Like many amateur architecture aficionados, I know that when I visit a Frank Lloyd Wright “site,” I am in for a sensory experience that challenges my mind. Wright was of course a genius at highlighting and juxtaposing spatial relationships. I’m still not sure how he does it, but the way he makes geometry and landscape interact is remarkable. When you visit the Wright-designed Florida Southern College, be sure to give yourself permission to interact with his architecture by just going with the flow. Note especially how the esplanades are totally functional (the sun in Florida can be oppressive at times) in that they unify the entire site while providing much needed shade. But notice also the serene sense of flow they engender; as if you are being “channeled” throughout the campus through aqueduct-like structures.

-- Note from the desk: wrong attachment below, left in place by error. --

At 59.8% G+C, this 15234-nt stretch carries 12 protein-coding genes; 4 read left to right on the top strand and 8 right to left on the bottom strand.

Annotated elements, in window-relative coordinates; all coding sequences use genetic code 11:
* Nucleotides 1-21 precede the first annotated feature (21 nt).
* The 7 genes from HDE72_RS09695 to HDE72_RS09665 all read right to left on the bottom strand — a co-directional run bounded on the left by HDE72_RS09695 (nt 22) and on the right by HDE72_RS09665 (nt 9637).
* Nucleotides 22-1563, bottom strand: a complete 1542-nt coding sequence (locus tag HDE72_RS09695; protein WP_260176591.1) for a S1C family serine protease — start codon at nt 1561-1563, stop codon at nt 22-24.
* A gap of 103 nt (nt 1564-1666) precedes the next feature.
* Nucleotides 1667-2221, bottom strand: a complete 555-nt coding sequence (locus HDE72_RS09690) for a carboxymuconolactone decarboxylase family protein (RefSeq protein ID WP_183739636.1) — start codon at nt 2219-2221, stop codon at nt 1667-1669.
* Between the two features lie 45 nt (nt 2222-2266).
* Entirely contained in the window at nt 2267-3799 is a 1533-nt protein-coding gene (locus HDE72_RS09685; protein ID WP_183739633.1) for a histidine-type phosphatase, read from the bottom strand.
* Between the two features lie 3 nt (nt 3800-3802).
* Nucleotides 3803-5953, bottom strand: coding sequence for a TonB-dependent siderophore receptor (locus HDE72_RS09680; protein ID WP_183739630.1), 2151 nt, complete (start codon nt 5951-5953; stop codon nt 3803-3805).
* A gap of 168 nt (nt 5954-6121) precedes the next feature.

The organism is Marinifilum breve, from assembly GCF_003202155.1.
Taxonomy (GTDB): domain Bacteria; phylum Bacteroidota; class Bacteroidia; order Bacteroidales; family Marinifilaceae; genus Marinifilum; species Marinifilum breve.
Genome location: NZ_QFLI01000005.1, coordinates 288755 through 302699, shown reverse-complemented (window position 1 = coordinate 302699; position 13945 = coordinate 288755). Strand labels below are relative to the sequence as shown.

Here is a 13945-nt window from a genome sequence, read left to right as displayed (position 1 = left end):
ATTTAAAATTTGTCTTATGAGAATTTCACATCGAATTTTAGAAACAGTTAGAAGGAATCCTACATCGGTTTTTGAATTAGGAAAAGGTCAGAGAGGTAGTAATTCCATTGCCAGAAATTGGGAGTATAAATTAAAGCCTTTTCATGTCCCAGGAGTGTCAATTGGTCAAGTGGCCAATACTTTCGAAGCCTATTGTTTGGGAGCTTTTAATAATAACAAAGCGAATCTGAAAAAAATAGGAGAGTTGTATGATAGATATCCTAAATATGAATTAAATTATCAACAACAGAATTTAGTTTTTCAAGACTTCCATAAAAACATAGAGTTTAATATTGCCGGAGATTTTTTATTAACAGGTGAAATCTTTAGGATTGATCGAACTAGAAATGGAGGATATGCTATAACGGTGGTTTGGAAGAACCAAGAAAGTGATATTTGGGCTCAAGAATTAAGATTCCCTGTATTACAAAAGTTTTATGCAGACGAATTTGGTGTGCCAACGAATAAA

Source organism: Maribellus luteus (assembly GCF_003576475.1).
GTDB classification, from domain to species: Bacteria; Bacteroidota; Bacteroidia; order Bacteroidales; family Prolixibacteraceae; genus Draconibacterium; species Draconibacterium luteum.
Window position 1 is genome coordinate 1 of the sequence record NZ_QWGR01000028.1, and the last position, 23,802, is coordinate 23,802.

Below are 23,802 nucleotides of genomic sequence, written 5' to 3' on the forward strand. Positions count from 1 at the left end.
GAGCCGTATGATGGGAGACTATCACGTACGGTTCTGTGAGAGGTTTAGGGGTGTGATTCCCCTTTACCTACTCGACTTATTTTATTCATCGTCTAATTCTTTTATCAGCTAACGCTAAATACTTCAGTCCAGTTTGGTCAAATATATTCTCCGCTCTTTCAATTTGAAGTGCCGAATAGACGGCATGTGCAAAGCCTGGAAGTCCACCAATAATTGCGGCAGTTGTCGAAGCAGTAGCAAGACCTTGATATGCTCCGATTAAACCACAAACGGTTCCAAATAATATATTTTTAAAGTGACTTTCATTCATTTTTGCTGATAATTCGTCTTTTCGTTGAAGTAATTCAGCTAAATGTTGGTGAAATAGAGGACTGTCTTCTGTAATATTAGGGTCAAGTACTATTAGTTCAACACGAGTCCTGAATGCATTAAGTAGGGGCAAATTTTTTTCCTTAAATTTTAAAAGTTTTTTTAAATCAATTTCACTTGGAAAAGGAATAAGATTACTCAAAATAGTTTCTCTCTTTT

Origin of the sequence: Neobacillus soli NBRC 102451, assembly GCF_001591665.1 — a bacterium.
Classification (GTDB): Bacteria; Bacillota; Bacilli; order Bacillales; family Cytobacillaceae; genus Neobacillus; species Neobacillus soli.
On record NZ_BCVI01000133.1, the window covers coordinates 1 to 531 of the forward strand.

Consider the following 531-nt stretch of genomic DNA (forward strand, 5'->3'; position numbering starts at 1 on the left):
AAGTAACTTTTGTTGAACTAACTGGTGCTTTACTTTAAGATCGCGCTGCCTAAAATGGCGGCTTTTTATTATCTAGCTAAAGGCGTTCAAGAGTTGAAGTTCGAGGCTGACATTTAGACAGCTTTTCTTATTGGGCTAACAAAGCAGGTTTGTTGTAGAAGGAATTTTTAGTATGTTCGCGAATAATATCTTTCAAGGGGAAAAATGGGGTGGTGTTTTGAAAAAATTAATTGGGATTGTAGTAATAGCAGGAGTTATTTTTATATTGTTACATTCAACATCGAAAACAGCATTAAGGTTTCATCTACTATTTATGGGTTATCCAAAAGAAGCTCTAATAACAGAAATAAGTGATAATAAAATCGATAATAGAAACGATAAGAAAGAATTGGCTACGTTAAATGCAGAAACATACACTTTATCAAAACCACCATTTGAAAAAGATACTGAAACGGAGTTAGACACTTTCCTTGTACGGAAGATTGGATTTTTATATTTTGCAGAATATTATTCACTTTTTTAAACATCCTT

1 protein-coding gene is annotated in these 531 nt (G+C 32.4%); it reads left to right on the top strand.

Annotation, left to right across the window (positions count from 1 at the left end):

(c) Polk Museum of Art
If you want to celebrate creativity in your community, you have to “make room” for it. The Polk Museum of Art is the kind of exhibit space that is flexible, elegant, spacious, and designed in such a way that the art being exhibited is front and centre, and enhanced by the venue.
As a showcase for Central Florida, the Polk Museum of Art is remarkable in terms of its exhibits — its “Ancient Art of the Americas” collection is one of the best of its size that I have seen — but it is also remarkable in terms of its history and mission.
This private, not-for-profit museum has a Board of Trustees of local citizens whose dedication to the arts is impressive, especially in terms of making the museum accessible through a low entrance fee structure. Its educational programs (it has a student gallery, teacher in-service training, and is affiliated with the Harrison Center for the Visual and Performing Arts) and its commitment to collecting the work of contemporary Florida artists are further evidence of an awareness of the role of art in human society.
To visit the Polk Museum of Art, click here.